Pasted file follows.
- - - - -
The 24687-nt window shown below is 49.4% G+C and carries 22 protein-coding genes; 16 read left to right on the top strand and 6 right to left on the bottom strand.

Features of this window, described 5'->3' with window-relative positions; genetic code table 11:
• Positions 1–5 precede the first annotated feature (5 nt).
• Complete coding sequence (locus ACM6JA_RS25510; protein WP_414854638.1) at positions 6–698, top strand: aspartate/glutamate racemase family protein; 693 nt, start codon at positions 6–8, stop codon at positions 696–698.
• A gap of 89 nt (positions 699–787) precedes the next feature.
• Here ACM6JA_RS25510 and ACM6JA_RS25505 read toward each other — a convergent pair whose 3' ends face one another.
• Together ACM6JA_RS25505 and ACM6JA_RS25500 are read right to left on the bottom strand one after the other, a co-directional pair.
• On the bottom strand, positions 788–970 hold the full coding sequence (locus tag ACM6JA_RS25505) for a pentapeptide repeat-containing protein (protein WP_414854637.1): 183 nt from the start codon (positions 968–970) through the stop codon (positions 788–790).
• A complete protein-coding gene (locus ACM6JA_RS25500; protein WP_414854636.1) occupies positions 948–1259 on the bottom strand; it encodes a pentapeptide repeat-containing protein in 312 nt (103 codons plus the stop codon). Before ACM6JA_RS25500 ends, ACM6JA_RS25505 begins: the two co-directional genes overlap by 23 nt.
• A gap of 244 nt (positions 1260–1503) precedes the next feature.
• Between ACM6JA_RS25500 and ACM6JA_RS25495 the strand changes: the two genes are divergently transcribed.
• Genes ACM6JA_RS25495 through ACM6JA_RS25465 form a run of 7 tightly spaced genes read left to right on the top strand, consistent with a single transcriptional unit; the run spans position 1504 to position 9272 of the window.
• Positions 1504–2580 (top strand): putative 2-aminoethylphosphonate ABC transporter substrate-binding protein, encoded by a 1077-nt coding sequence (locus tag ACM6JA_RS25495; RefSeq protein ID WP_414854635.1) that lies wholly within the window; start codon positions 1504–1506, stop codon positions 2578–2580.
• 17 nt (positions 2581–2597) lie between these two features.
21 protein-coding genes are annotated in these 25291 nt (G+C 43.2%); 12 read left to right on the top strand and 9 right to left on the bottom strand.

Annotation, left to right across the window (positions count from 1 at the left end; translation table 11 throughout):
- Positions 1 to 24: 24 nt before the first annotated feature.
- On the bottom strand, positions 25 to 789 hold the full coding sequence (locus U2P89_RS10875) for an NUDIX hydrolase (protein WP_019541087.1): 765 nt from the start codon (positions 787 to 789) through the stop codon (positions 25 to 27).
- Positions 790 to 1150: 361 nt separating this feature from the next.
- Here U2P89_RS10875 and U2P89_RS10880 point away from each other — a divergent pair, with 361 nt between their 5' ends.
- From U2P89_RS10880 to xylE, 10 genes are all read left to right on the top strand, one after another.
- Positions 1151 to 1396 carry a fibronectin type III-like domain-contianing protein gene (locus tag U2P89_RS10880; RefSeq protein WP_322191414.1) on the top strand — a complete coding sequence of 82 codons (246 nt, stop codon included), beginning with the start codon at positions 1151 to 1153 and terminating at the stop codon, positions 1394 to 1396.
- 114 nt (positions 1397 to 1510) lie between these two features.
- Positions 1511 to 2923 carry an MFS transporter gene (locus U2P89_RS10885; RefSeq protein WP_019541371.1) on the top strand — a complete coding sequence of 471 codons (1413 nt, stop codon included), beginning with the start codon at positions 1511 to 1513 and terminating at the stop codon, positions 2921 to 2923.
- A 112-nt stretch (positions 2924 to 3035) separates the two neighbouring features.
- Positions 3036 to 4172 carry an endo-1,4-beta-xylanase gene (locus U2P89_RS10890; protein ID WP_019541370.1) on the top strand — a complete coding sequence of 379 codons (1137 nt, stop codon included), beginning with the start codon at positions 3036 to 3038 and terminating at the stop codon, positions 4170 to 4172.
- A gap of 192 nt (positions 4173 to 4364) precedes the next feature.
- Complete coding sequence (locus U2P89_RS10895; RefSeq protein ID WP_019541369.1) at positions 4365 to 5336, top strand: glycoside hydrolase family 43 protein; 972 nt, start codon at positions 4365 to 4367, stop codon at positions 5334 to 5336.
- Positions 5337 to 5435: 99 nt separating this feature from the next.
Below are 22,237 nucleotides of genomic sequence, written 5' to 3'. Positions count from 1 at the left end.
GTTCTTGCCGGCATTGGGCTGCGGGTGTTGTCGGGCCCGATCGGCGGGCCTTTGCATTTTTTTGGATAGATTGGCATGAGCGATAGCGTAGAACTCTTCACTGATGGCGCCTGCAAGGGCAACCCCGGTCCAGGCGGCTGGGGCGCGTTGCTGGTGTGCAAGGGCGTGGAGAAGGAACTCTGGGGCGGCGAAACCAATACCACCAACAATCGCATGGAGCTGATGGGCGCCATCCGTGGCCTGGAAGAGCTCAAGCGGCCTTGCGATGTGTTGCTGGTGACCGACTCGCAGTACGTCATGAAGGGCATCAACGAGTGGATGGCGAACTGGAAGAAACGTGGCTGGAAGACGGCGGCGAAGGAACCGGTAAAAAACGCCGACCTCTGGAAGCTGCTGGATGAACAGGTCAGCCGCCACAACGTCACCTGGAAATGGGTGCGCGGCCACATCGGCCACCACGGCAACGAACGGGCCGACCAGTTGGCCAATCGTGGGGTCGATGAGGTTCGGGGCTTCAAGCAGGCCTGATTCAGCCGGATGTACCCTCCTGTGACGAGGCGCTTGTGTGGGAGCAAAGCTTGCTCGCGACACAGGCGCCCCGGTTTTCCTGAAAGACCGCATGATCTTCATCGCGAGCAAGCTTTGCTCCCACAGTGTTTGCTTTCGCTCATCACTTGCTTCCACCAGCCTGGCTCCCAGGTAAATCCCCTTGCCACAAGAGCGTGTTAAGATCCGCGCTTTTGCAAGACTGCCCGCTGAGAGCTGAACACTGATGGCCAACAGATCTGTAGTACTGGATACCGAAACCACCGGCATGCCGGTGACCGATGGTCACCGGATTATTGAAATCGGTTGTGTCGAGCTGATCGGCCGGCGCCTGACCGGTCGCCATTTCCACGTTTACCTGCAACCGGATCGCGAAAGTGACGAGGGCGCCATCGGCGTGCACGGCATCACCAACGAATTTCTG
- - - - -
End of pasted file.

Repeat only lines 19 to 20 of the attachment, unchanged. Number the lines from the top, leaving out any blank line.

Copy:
- Positions 790 to 1150: 361 nt separating this feature from the next.
- Here U2P89_RS10875 and U2P89_RS10880 point away from each other — a divergent pair, with 361 nt between their 5' ends.